If I have a text field on a web page which displays a currency symbol next to the field is there any problem in taking values entered without 2 decimal places and adding them after the user submits?

123 becomes 123.00 123.4 becomes 123.40

What about >2 decimal places? Should the user be allowed to enter 123.456 and the system saves it as 123.46?

Currently the field behaves in a manner which forces the user to enter the full currency value including decimal symbol and following values (#.##) or they just cannot proceed, is this a safer practice for entering currency data?

4 Answers 4


It's ok to make 123 into 123.00 as it makes no difference

It's ok to make 123.4 into 123.40 as it makes no difference

It's not ok to do anything if the user enters 123.456

The chances are high that the user made a typo.

Did they mean

  • 123.45
  • 123.46
  • 123.56
  • 1234.56

Only the user knows what they meant to type.

And in that case, you need to highlight this as an error and get them to correct it into a suitable format that you can interpret completely unambiguously.

So - by all means be flexible by not forcing the user to enter .00 after a whole number - but do pick up on what could be a mistake.


I agree with everything Roger Attrill says. I can only add that since you don't mention what currency you're dealing with (US dollars, euros, UK pounds) you assume it's one that has sub-units to the hundredth (like a cent or pence).

If your use for this can be expanded to other countries, you'll want to consider other formats as well. For instance, Japanese don't usually user sub-units for prices in Yen. Other middle-eastern countries use three decimal places.

If internationalization is or may become a concern down the line, you can consider using a reference like Unicode's Common Locale Dra Repository. They have a JSON file of currencies with rules on how many decimal places, how to round numbers (including for cash transactions for places like Canada that have phased out the one cent coin). And if there are markets with special rules you can forward the file to your developer who can perhaps use it in his code.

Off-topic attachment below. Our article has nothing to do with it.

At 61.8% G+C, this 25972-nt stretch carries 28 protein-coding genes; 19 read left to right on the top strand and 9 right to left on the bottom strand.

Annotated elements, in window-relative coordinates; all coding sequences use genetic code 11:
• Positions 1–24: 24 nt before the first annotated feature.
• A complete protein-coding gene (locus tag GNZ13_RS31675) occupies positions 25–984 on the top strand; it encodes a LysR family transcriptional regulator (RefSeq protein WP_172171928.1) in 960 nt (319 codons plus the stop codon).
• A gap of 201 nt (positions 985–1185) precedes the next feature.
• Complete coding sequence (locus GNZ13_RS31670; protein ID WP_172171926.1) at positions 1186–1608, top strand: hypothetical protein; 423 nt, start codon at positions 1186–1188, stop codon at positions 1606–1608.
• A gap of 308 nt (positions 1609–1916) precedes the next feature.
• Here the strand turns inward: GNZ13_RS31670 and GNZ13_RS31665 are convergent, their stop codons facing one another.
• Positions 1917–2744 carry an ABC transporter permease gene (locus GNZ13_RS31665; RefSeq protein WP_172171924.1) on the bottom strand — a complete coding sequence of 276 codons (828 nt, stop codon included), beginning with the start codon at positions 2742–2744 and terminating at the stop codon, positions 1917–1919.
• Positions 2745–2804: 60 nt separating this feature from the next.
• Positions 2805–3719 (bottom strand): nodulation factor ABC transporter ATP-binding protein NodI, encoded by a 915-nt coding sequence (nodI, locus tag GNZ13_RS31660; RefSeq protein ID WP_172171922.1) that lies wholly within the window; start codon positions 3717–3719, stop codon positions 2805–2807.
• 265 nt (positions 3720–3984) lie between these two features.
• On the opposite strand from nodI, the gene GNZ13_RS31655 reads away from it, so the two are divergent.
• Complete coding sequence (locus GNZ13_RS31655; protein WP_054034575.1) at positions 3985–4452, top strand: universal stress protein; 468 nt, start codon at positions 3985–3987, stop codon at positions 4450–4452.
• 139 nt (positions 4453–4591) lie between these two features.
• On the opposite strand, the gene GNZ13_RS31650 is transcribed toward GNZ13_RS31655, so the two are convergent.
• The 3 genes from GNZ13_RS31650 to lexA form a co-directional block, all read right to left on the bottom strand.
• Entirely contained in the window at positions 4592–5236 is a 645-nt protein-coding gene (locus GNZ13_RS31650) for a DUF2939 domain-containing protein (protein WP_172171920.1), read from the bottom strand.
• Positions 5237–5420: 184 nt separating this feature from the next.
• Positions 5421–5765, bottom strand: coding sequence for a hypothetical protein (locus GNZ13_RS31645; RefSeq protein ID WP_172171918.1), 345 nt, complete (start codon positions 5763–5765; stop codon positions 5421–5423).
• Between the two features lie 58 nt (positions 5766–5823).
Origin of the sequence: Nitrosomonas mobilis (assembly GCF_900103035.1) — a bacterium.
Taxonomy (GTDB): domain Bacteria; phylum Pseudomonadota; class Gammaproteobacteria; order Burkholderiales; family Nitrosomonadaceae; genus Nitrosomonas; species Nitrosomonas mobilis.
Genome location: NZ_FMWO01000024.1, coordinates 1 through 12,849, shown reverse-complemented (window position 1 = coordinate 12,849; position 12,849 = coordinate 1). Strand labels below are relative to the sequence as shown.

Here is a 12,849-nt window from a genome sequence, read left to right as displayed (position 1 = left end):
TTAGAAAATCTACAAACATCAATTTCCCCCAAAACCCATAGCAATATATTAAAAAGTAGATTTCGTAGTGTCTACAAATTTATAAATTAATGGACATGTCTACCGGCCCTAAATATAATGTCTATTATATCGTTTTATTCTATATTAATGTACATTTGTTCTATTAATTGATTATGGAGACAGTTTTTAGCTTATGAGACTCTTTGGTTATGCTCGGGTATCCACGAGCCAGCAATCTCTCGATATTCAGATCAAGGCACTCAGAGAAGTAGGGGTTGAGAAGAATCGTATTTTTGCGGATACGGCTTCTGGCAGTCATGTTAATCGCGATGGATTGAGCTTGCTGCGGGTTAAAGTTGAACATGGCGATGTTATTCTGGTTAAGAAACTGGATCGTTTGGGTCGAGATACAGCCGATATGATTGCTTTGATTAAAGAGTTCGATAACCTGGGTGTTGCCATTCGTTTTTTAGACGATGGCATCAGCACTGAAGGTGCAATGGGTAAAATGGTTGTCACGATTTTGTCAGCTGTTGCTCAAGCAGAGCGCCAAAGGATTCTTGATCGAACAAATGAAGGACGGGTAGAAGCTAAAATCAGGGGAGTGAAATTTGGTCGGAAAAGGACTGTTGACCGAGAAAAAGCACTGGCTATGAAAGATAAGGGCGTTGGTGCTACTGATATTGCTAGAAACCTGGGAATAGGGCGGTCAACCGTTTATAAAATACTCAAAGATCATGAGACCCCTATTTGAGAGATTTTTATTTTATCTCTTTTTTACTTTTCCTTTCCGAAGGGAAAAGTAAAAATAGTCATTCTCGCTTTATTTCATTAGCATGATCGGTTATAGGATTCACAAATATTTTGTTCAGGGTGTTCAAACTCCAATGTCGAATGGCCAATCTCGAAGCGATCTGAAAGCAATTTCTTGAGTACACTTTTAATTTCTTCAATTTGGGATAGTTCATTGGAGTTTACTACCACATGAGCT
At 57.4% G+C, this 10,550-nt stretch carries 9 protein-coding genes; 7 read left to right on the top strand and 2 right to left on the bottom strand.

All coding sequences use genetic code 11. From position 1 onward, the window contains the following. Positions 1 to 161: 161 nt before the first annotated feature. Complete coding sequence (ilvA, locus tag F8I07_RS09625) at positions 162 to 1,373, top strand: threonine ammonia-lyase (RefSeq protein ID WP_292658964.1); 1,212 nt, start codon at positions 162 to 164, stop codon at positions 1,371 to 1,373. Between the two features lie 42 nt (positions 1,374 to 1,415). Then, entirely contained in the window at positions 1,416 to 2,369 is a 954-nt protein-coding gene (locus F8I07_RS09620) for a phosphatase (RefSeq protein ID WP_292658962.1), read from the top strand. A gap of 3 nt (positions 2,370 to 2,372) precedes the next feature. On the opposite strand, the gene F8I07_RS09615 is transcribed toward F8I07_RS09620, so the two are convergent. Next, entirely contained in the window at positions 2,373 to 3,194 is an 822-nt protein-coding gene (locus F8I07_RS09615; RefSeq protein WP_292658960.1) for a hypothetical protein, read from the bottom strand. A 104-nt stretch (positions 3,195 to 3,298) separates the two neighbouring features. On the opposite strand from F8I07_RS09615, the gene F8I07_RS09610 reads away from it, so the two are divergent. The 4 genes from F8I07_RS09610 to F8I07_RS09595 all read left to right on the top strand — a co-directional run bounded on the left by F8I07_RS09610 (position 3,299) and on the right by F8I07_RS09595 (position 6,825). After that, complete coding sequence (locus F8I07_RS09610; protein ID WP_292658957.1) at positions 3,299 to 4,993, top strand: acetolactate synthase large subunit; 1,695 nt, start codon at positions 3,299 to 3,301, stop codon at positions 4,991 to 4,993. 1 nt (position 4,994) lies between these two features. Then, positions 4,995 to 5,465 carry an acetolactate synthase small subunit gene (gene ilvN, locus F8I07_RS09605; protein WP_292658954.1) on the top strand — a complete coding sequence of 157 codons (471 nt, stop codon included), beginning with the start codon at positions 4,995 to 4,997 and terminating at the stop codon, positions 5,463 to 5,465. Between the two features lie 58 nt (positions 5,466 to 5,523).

I would allow the user to input whole numbers and any number of decimal places since the exchange rates are usually >2 decimal places and some items for example fuel have 3 decimal places in their price.


As Tim mentioned, 2 decimal places is only valid for some currencies. Here a useful reference -- http://apps.cybersource.com/library/documentation/sbc/quickref/currencies.pdf

Note also that, if you're supporting internationalization in any way, the decimal character isn't always a period. In many (all?) European countries, for example, comma is used as the decimal separator and period is used as the digit grouping (e.g. thousands) separator.

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